Canon EOS 35-350

by Philip Greenspun; created 1995

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The Canon EOS 35-350L USM zoom lens gets me a lot of pictures that I otherwise wouldn't have gotten. What more can you ask from a lens?

I like the 50mm perspective

For a couple of years, I'd gotten into a rut of carrying one Nikon with a 20/2.8 mounted, another Nikon body with an 80-200/2.8 mounted, and a 60 macro in my pocket. I hardly ever took any pictures with the 60 because I thought I liked the dramatic perspectives offered by the other focal lengths; it turned out that I was really just too lazy to change lenses.

Queen Mary. Long Beach, California. By moving myself back and forth and zooming the 35-350, I very quickly settle in on my favorite framing and perspective. It turned out that I was a closet 50mm lover but didn't realize it. Oftentimes I look down to see what focal length I've chosen and it is in the 35-70 that I'd always ridiculed.

Above right: Great Sand Dune National Monument in Colorado, part of my Footsteps travelogue.

I like program autoexposure

Orangutan. Audubon Zoo. New Orleans, Louisiana. "What kind of brain dead person uses program autoexposure?" I always wondered to myself. Now I am one. With an 80-200, you generally know that you're taking portraits and aperture priority at f/4 is the right thing, or maybe it is sports and shutter priority 1/500th is the right thing. With a 35-350, though, appropriate shutter speeds are all over the map and it is much more efficient to let the camera pick a starting aperture/shutter speed combo then dial in with the top wheel (for program shift) and the back wheel (for exposure compensation).

Now I always switch to program mode when I mount the 35-350.

Size, weight, aperture

Size and weight are about the same as an 80-200/2.8, i.e., three pounds (1.5 kg) and big. Racked out to 350 with the sunshade, enormously long. Aperture sticks around f/3.5 until 70mm then moves to f/4.5 until about 160mm and doesn't degrade to f/5.6 until you're in the 200-350 range. EOS camera finders/screens make it tough to focus manually even with f/2.8 wide angles so be prepared for difficult focusing from 35 to 50mm.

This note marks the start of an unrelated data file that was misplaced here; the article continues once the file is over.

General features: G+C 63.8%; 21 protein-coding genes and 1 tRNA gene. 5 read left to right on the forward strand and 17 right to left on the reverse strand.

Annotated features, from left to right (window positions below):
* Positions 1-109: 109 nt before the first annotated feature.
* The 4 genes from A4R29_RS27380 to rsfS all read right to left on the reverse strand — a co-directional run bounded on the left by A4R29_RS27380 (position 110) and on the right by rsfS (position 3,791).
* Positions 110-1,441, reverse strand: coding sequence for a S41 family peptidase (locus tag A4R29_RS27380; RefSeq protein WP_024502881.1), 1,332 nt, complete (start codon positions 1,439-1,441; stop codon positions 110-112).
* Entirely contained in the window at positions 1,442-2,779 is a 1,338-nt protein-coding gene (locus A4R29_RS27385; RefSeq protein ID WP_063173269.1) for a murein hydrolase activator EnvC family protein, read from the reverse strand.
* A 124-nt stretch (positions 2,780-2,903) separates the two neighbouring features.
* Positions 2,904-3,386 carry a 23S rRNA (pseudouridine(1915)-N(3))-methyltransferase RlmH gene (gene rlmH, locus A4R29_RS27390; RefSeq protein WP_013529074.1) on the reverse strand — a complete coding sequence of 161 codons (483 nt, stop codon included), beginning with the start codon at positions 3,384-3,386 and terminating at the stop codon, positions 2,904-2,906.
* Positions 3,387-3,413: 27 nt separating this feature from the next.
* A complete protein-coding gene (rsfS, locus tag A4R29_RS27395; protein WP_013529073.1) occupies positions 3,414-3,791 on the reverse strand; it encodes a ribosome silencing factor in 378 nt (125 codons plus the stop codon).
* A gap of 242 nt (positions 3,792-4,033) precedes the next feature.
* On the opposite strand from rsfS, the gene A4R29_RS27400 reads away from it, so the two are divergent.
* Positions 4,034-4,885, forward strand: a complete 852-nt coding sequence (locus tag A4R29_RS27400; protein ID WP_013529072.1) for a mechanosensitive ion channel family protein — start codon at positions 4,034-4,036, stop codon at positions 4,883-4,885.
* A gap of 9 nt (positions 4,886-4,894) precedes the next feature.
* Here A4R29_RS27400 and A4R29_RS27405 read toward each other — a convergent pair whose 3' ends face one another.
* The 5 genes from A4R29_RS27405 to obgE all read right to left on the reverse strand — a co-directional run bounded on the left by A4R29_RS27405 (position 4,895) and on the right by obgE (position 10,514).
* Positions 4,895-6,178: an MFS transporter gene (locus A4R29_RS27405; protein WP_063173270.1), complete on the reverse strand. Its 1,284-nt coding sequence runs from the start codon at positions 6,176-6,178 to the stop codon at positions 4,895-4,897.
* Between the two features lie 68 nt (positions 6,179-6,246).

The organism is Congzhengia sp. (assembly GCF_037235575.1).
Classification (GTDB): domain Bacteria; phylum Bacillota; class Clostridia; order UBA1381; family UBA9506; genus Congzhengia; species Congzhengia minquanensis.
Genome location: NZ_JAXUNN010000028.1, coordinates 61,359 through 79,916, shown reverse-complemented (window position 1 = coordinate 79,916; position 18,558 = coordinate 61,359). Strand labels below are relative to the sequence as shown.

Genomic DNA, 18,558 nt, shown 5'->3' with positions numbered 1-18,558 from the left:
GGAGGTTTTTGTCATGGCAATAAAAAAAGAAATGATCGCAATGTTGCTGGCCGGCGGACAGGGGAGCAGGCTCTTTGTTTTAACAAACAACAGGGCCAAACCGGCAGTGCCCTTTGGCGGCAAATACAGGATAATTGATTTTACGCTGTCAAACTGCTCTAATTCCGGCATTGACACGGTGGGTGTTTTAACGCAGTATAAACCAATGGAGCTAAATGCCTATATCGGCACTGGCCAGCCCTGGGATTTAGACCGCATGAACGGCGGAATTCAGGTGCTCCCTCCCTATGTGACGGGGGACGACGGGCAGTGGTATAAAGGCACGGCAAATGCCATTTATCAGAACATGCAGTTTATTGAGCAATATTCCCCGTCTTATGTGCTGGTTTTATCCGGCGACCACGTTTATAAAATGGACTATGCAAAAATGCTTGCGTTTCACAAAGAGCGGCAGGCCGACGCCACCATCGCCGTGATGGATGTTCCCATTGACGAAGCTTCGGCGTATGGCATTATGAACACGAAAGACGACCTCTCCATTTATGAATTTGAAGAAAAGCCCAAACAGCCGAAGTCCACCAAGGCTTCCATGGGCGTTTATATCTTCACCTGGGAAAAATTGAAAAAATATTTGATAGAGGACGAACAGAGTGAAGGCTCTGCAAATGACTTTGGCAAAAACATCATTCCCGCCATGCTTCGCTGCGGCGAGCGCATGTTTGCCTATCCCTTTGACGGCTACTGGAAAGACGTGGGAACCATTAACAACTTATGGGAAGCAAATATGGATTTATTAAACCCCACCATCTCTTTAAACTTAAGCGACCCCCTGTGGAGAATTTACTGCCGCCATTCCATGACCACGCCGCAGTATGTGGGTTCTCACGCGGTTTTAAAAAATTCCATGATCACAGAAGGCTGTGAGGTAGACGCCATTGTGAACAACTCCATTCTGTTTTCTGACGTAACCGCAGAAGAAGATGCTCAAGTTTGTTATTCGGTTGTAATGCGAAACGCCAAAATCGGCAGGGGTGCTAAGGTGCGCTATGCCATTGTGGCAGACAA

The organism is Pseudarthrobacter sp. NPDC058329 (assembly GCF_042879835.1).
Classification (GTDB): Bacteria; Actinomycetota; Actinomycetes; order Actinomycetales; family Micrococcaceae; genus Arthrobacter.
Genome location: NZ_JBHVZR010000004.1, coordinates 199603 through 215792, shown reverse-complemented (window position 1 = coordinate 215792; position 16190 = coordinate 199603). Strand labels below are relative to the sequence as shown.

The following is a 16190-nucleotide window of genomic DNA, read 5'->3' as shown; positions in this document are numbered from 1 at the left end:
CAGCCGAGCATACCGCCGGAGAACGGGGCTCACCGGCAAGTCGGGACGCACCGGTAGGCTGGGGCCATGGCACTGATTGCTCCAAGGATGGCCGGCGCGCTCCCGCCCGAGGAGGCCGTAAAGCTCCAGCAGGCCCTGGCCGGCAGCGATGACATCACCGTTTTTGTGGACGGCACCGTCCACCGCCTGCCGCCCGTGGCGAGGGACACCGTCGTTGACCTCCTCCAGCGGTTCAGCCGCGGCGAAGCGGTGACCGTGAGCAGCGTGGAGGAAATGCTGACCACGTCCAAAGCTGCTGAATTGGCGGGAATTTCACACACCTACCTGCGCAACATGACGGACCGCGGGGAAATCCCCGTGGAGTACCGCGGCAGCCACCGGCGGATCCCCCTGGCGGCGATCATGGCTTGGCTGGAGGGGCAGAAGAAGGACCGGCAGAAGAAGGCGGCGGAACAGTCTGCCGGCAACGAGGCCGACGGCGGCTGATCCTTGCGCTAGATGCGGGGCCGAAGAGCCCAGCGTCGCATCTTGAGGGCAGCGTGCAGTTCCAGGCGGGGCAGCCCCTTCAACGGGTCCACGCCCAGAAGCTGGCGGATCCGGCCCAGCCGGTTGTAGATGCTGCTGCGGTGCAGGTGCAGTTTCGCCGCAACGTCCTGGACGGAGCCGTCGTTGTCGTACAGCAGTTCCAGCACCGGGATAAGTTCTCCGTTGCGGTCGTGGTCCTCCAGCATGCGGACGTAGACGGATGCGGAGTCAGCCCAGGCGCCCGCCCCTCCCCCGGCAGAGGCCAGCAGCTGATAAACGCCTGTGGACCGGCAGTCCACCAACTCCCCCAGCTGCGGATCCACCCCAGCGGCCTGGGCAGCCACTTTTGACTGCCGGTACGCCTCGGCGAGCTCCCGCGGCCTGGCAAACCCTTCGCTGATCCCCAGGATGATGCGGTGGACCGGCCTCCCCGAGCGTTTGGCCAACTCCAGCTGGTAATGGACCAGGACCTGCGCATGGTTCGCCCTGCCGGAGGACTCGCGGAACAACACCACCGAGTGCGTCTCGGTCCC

The lens doesn't focus especially close, so it is nice to carry an extension tube. The hummingbird at left was at 200mm with extension tube, f/11 and on-camera flash. Fuji Velvia. (from my Costa Rica travelogue)

Mechanical quality is excellent and, although the weight of the lens will cause "unintended zooming" if you have it pointing down, there is a tension/locking ring that lets you prevent focal length drift.

Oh yeah, the image quality

For $2000, you're going to get a decent snapshot out of a lens. Is it really as contrasty as a 70-200/2.8? No. As sharp as a 300/2.8 at 300? No. But who cares? Any picture would be a lot better if you'd only had your 8x10 view camera handy, but you never would have so you don't even dream about it. Why then dream about how much better a shot you could have gotten with that 300/2.8 or 105/1.8. You weren't going to carry them out on the street where you thought you'd be photographing at 35mm most of the time.

The 35-350 takes publication quality images. Just keep the lens hood on and watch for flare. Bring a tripod and stop down if you're really paranoid.

At right: Wood storks in Costa Rica, 350 and f/5.6, autofocus. Fuji Sensia. Cropped.


Or "random snapshots". Take your pick.

Here are some from Cape Cod

From my trip from Boston to Los Alamos and back

Horses. Colorado. Rainbow and barn. Ontario, Canada. Horse. Colorado. Texas Falls Road. Vermont.

From Oregon...

Oregon Coast. Oregon Coast.

Text and pictures copyright 1991-1995 Philip Greenspun. Top photo from California.